scattered on the old river flakes of light flutter in the breeze like passing thoughts a seed finds purchase in such barren ground some crust as thin as an eggshell divides waters details flutter in the belly of the mind, why?
until the crooked hand rests reeling displaced movements spin the stone of silk into a fetal position old form full potential
untraceable reactions built up in the filaments of this mature form intertwine with the forgotten origins and vanishing responses of other bodies fruiting amnesia
The hoodoos left behind in this amphitheater of erosion wear the costumes and masks that disguise randomness as they sing the chorus about the illusion of essence with labels of purpose so easily shifted by angle and light.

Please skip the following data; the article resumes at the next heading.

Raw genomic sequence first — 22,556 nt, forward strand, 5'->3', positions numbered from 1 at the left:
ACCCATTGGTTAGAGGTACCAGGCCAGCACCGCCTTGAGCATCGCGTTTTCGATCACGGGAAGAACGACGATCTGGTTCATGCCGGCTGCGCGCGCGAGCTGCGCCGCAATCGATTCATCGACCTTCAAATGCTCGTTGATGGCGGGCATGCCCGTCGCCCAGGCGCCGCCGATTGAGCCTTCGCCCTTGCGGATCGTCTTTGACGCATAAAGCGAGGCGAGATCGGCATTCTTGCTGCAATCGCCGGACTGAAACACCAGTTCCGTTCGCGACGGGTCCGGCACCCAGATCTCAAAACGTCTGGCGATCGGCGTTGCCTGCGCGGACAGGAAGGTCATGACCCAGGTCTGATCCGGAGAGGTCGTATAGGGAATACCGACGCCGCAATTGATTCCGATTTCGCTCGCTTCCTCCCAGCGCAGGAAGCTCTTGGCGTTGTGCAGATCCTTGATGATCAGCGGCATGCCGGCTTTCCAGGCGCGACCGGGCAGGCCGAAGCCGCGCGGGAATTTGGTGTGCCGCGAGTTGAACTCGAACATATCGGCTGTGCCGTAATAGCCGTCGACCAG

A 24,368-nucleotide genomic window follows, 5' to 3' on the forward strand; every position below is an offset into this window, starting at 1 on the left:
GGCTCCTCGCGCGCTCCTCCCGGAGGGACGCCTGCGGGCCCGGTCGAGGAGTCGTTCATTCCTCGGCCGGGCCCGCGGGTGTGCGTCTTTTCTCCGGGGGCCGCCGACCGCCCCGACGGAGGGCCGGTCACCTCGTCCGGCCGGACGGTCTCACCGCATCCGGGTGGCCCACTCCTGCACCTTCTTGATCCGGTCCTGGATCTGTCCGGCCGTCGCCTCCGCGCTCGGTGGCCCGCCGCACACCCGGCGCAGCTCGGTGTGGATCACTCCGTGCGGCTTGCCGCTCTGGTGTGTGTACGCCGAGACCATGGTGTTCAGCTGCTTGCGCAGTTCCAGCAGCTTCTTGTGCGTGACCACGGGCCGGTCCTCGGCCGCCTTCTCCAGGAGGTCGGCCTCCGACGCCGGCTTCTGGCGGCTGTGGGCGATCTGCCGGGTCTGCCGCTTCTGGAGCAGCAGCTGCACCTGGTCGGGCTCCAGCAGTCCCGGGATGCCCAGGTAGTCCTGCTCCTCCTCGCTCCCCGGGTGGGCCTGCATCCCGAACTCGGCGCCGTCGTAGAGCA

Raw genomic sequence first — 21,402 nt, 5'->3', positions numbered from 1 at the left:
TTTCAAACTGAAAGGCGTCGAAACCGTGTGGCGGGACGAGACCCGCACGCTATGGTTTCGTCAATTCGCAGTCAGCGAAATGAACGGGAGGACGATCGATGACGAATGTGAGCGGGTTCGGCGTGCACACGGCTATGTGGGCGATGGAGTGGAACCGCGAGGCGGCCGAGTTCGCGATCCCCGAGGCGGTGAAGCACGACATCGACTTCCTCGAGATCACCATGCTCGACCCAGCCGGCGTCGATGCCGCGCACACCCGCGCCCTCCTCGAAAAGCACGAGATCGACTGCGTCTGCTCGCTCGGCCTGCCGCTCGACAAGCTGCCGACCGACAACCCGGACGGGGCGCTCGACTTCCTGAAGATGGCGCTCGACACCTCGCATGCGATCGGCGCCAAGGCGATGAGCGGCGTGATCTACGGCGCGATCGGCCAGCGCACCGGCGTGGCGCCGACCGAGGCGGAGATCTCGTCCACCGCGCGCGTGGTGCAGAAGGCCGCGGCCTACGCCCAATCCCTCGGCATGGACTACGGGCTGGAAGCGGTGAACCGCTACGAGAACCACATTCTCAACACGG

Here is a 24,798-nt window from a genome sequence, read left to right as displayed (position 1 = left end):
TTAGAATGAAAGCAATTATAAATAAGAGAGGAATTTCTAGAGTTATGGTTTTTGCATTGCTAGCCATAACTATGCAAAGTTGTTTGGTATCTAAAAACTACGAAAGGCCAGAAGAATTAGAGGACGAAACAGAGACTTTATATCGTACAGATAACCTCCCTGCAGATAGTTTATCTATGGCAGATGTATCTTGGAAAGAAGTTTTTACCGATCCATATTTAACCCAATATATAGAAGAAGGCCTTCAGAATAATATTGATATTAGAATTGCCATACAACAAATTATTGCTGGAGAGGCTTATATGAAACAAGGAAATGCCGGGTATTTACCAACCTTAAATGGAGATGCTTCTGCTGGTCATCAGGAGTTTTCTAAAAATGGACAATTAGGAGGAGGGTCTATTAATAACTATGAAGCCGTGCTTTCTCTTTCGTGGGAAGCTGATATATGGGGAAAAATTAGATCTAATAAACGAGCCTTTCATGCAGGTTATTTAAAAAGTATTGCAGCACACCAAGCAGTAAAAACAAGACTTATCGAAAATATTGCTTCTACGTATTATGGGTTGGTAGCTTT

These curtains of erosion hide the absurdity behind them, for I raise my camera and point the lens at what it pretends to capture: eternal formations defining my mortal position more than the immensity of randomness.
This curse of the fixed image (and labels) and its fate as a screen made me think of this interesting observation made by Albert Camus: “In Italian museums are sometimes found little painted screens that the priest used to hold in front of the face of condemned men to hide the scaffolding. The leap in all its forms, rushing into the divine or the eternal, surrendering to the illusions of the everyday or of the idea – all those screens hide the absurd.” -Albert Camus, The Myth of Sisyphus (p. 91)